La Jolla Boulevard, San Diego, California
Travel lanes on this stroad in Bird Rock, San Diego, were reduced to two from five, with modern roundabouts calming traffic and allowing for the elimination of turn lanes at intersections. On-street parking was added to both sides, including diagonal parking on the west side, closest to the beach.
The traffic count remained approximately the same before and after the changes—about 22,000—and yet La Jolla Boulevard has been transformed to a walkable, pleasant street from one that was hostile to pedestrians. Average speeds were reduced from 40-45 mph to 19 mph. Noise levels dropped 77 percent and retail sales rose 30 percent. Traffic crashes fell by 90 percent.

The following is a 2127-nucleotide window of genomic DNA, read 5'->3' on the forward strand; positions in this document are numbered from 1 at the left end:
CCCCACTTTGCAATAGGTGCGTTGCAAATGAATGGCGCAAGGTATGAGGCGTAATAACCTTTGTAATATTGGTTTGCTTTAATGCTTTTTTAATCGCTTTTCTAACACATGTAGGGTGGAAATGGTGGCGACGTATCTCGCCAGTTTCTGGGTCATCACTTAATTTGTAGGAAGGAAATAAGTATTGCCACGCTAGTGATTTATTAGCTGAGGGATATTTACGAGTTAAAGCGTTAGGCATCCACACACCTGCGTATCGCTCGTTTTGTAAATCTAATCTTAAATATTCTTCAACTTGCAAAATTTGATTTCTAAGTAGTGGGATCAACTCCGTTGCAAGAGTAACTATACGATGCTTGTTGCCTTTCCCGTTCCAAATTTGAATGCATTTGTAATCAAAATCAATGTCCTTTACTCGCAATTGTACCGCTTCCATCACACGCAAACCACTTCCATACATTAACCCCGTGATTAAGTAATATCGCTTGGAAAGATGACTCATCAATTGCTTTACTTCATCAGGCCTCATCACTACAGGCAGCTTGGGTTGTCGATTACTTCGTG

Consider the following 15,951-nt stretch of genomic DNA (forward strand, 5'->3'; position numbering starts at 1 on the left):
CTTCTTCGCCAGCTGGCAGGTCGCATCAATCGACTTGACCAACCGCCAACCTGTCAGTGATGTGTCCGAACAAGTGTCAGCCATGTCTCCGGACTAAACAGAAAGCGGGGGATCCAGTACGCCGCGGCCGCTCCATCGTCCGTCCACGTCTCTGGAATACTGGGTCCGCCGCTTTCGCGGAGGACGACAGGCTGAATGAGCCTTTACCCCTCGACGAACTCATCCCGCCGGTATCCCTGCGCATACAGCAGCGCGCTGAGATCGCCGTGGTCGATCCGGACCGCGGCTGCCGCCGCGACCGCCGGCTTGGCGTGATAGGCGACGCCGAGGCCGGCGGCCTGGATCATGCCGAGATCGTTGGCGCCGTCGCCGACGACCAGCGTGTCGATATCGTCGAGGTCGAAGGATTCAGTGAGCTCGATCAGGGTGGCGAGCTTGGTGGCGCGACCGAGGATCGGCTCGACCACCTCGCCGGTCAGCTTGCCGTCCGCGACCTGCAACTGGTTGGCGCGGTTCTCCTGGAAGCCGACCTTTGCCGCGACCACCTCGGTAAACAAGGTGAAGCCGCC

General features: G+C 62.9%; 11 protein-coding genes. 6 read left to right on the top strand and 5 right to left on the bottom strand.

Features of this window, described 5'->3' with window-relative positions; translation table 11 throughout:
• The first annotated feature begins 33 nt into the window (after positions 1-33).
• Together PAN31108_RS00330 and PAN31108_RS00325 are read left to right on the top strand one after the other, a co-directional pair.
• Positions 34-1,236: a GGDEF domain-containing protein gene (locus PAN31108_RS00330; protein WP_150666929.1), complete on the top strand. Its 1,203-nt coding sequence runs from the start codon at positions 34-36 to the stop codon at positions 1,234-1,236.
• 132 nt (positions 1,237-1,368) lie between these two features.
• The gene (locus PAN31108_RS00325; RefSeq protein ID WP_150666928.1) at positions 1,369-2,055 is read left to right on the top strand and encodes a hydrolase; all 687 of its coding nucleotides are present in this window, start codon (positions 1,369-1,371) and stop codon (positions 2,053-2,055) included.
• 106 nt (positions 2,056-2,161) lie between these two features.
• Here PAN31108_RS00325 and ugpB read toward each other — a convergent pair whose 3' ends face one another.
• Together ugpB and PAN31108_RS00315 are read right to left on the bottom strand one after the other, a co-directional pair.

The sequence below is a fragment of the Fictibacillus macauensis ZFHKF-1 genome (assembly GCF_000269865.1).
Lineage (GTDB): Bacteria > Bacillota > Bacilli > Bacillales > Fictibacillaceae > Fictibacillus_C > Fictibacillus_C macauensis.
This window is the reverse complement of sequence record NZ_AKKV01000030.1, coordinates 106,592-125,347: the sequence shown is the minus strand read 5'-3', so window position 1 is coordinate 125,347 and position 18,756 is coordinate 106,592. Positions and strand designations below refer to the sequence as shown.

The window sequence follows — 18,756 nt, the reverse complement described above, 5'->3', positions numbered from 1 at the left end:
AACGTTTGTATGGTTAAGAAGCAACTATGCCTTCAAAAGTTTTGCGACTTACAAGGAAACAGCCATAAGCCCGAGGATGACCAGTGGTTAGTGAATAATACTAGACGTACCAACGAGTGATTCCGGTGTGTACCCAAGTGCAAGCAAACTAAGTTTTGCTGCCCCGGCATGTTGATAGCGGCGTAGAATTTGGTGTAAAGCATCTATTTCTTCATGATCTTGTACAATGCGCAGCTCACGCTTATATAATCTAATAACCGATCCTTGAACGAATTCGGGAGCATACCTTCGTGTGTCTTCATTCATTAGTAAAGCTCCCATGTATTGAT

Main Street, Hamburg, New York
Travels lanes on a 1.9-mile stretch of US Route 62, which goes through the center of Hamburg, New York, were shrunk from 21-feet wide to 10-feet wide. That extra asphalt was used for on-street parking and 4-foot painted buffer lanes between the parking and travel lanes. Roundabouts were installed in four locations, slowing traffic to 15 miles per hour at main intersections.
These changes made Main Street a “main street” once again, where businesses and street life thrive. Completed in the summer of 2009, the Route 62 project is widely credited with catalyzing the revitalization of the village—working in concert with other efforts. Concurrently with the reconstruction, New York State Office of Community Renewal provided $800,000 in matching Main Street Program grants for façade improvements—leveraging more than $7 million in private investment in 33 buildings.
Hillsborough Street, Raleigh, North Carolina